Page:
The Book Bag, Books for Ages 9 to 12 November/December 2007

Still searching for the perfect gift for the picky pre-teen? Keep reading, you may just find something that sounds like the Tween in your life. Still, if you have decided to go the gift card route, why not buy one for a bookstore?

Annie the Mysterious Morgan Horse by Ellen Feld. When her barn caught fire, Polly, a Morgan horse, took the opportunity to escape her cruel masters. Ultimately, she ended up at the Gallant Morgan Horse Farm, with a new life and a new name. Heather, who boards horses at the farm, fell in love with “Polly,” and was afraid that if the truth came out, she’d lose the horse. “This is a wonderful story. Although there is lots of information about horses, it was not overpowering. As someone who has never been involved with the sport, it was a chance to learn something new. This is a book I would read again.” (Willow Bend Publishing, 2007)

Bubba Begonia, You’ll Be Sorry! by Gerry O’Brien. The author takes one of Mom’s perennial warnings — “Your finger will get stuck if you keep putting it up your nose” — and builds it into a story about a boy who wants to make a good first impression at school. “This is a fun, fast read … the character names alone will have you laughing. The short sentences make it a perfect selection for reluctant readers.” (Acorn Press, 2006)

The Case Against My Brother by Libby Sternberg. Carl and Adam Matuski are Polish Catholic born in Baltimore (MD) in the early 1900s. When their mother died, they left Baltimore for Portland (OR), to live with their Uncle Pete. In 1922, about the time the boys arrive, the citizens of Oregon passed a law that closed down all Catholic parochial schools. When Adam is accused of stealing jewelry from his girlfriend’s home, Carl takes it upon himself to prove his brother’s innocence. “This is a fine piece of historical fiction. The author effectively and accurately maintains the historical integrity of the period while, at the same time, she keeps the reader engaged with interesting and believable characters and realistic challenges.” (Bancroft Press, 2007)

Confirmation by Barbara Yeager. Mike Martin and Greg Cox are in sixth grade at St. Francis Catholic School. The boys had not been together all summer and had some serious catching up to do. Mike was reluctant to discuss his summer with Greg because their friends bragged about being involved in vandalism. Mike didn’t know whether they were really involved or just bragging. He chose to avoid those friends and hide out at home all summer. When he finally decided to share his concerns with Greg, Mike was arrested. This novel for pre-teens addresses leading a Christian life and making responsible choices. (Authorhouse, 2007) NOTE: In the interest of full disclosure, Dr. Yeager is a member of The Reading Tub Board of Directors. This book was reviewed independently, not by a Reading Tub staff member.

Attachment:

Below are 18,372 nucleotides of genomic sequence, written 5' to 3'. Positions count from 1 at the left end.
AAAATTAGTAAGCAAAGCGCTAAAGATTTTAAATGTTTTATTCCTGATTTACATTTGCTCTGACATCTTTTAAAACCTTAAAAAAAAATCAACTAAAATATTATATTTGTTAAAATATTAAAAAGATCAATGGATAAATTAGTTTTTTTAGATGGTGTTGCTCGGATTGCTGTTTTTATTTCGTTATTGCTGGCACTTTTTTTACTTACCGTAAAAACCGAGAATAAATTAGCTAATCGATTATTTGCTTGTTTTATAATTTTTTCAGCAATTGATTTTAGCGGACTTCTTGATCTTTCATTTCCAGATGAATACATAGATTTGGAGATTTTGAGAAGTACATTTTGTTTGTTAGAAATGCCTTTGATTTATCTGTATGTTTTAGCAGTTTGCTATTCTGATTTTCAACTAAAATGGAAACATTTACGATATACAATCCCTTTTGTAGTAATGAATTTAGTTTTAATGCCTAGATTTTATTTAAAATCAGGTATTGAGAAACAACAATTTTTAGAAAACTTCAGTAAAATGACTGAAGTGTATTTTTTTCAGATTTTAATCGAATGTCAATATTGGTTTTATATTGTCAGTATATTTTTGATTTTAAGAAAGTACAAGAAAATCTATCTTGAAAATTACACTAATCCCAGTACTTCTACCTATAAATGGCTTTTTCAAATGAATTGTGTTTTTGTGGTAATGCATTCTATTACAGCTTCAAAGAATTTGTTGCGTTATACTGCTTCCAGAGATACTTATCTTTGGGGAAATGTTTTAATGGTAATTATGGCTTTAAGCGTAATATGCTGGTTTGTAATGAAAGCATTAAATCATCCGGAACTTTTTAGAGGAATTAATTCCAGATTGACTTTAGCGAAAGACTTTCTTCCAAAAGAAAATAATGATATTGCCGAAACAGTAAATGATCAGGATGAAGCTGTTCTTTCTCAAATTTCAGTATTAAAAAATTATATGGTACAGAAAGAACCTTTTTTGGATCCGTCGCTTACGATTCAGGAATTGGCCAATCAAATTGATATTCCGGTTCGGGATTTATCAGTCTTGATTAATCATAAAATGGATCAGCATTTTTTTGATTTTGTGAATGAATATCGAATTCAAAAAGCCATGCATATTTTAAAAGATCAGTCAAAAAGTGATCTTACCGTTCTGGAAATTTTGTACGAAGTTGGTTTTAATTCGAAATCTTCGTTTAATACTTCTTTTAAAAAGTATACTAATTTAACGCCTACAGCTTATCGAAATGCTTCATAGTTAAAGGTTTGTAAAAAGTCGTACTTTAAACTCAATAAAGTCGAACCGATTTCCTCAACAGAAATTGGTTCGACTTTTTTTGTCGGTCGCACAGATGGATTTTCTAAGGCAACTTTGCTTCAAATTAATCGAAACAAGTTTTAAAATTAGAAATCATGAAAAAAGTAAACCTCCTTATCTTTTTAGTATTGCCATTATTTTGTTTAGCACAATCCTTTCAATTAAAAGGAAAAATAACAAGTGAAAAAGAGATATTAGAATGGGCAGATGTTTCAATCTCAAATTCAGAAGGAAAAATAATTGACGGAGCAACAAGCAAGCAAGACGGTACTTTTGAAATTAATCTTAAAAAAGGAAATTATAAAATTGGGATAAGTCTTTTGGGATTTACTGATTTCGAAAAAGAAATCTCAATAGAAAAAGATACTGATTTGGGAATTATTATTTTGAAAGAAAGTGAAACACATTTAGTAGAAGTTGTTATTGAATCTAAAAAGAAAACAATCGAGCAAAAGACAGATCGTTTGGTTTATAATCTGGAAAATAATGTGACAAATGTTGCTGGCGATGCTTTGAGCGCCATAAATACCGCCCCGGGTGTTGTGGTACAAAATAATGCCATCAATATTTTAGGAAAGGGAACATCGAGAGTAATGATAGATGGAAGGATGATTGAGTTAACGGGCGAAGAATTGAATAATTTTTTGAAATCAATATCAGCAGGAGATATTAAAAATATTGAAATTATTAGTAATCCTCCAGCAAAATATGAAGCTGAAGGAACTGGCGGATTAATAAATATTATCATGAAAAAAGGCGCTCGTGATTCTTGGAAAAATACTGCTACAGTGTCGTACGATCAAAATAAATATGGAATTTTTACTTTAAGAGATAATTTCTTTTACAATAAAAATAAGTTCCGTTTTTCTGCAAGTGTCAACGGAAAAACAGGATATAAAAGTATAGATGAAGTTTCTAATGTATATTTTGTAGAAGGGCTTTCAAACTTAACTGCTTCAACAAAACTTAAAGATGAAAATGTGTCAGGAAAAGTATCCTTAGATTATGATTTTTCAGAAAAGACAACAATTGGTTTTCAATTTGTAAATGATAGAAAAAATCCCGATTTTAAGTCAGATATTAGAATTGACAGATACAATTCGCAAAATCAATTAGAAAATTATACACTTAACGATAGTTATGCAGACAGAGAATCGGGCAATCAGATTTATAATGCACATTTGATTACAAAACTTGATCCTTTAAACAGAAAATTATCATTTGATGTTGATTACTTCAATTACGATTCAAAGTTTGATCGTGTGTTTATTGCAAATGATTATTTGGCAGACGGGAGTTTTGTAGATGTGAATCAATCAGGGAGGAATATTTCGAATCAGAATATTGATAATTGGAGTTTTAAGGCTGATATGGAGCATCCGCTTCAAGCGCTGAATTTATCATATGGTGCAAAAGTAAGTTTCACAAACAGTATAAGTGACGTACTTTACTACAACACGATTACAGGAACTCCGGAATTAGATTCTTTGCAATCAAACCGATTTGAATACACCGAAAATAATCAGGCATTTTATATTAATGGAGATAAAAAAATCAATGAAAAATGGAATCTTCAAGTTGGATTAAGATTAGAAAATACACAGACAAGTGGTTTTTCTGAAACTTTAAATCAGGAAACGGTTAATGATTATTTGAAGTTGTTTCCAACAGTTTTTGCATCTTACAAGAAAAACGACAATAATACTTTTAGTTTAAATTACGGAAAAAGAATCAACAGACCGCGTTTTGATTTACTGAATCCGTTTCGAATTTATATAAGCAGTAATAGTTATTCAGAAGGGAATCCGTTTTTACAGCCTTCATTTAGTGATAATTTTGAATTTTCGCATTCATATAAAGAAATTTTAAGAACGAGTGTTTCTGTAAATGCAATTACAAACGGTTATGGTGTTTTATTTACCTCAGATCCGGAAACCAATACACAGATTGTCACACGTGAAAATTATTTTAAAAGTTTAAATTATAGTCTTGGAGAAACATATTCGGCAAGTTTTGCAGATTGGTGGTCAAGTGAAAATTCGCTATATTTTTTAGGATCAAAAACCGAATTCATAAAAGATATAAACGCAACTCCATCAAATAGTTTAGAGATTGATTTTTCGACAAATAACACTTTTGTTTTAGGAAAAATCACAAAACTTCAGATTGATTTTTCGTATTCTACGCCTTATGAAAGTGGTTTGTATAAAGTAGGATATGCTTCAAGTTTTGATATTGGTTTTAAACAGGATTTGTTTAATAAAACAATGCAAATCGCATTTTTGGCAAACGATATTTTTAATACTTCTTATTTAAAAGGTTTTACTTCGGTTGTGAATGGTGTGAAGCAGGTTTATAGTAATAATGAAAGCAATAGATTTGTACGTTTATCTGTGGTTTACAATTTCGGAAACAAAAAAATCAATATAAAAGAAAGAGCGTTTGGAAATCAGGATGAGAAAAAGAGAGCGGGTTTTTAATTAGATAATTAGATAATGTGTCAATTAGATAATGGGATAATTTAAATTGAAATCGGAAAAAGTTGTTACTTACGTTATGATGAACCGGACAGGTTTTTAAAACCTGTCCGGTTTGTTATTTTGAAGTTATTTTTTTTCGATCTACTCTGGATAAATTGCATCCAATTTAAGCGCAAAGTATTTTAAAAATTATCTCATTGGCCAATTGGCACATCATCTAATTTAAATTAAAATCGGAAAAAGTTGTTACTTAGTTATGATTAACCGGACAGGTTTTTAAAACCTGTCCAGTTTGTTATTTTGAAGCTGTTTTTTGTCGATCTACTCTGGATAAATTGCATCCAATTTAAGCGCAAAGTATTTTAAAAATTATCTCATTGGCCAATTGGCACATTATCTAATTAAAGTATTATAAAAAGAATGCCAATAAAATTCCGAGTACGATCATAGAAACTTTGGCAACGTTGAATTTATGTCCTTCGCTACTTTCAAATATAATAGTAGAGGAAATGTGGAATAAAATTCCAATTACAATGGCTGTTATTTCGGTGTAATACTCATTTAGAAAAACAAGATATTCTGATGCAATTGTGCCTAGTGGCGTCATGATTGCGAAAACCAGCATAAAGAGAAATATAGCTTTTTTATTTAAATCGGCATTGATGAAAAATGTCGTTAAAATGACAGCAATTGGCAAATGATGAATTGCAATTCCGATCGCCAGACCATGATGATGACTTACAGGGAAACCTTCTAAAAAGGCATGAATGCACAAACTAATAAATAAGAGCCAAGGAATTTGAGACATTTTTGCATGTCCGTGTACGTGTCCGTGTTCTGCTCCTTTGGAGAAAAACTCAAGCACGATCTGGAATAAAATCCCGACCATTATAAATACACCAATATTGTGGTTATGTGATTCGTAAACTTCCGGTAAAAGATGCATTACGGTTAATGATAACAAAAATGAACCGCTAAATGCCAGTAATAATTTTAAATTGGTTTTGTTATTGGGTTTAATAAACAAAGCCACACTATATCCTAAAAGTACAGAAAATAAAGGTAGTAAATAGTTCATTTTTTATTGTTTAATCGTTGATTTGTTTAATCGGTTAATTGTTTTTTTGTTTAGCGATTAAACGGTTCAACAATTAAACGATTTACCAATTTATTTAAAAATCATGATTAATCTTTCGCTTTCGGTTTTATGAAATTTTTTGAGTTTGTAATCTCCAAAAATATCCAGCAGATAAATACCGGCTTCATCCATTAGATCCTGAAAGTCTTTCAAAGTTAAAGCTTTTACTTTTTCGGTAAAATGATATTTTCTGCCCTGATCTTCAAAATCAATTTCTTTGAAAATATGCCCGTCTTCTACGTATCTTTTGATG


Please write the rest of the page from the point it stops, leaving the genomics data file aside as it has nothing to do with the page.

Isabella … and the Room of Lost Brooms by Peter de Witt. Isabella Iverson is a bright, precocious, and curious. But 12-year-olds don’t know everything, and Isabella didn’t know that her Mom is a witch or that she is planning to Isabella’s initiation into the Adirondack Society of Witches. One day, while cleaning the basement, Isabella noticed a door that wasn’t there before. She opened it to find a room full of barrels that contained witches’ brooms, and she was drawn to them. She learned that the brooms belonged to witches who had lost them. Isabella learned to fly the brooms and began returning them to their former owners. This is a chapter book adventure fantasy for pre-teens. “This adventure will keep readers on the edge of their seats. It may have slightly more appeal to girls because the main character is a girl. The author knows his audience and his genre, the topic will grab them and the adventures will keep the reader from closing the cover.” (DNA Press, LLC, 2007)

The Legend of Greenwillow Farm by Jan E. Culbertson. Summer vacation is here and Bianca and her sister Alyssa will be going to Missouri to spend time on their grandmother’s farm. The girls are busy trying to find treasuer allegedly buried on the farm … and someone is trying to find them! “Although the plot is a familiar one – searching for buried treasure – the author keeps the reader engaged and turning the pages.” (Authorhouse, 2005)

An Orphan’s Promise by Dan J. Davis. It is the winter of 1910, and Ruby has has convinced the headmistress at the orphanage that she can make it to the Kloss house. When she arrives, she immediately volunteers to work as a carpenter’s apprentice. The boys laugh and make fun of her! But Mrs. Kloss has her own ideas! “I couldn’t put the book down…I found the story enchanting and Ruby captivating…I loved the independence that Mrs. Kloss and Ruby have in deciding what is/isn’t ‘boys work’.” (Second Star Creations, 2007)

Poofin by Richard M. Wainwright. It is almost Christmas, and once again, there is no snow in the forecast for Peacedale. Poofin, a young cloud, is sent to earth to learn about helping people, and he meets Bobby, who agrees to help. Poofin desperately wants to do good deeds, but every time he tries, things go wrong. “This is a great book. It’s the kind of story you can see as a community play.” (R. M. Wainwright Books, 1989)

Scrambled by Andrew Oliver. First its robbery, then it’s vandalism. Something is wrong in Southfork. Sam and Stephanie, determined to stop the crime wave, find that things are not as they should be when solving a crime. “This is a delightful and worthwhile read. As the third book in the series, the places and characters are familiar, yet the story is new. Despite being part of a series, the book stands on its own merit.” (Adams-Pomeroy Press, 2007)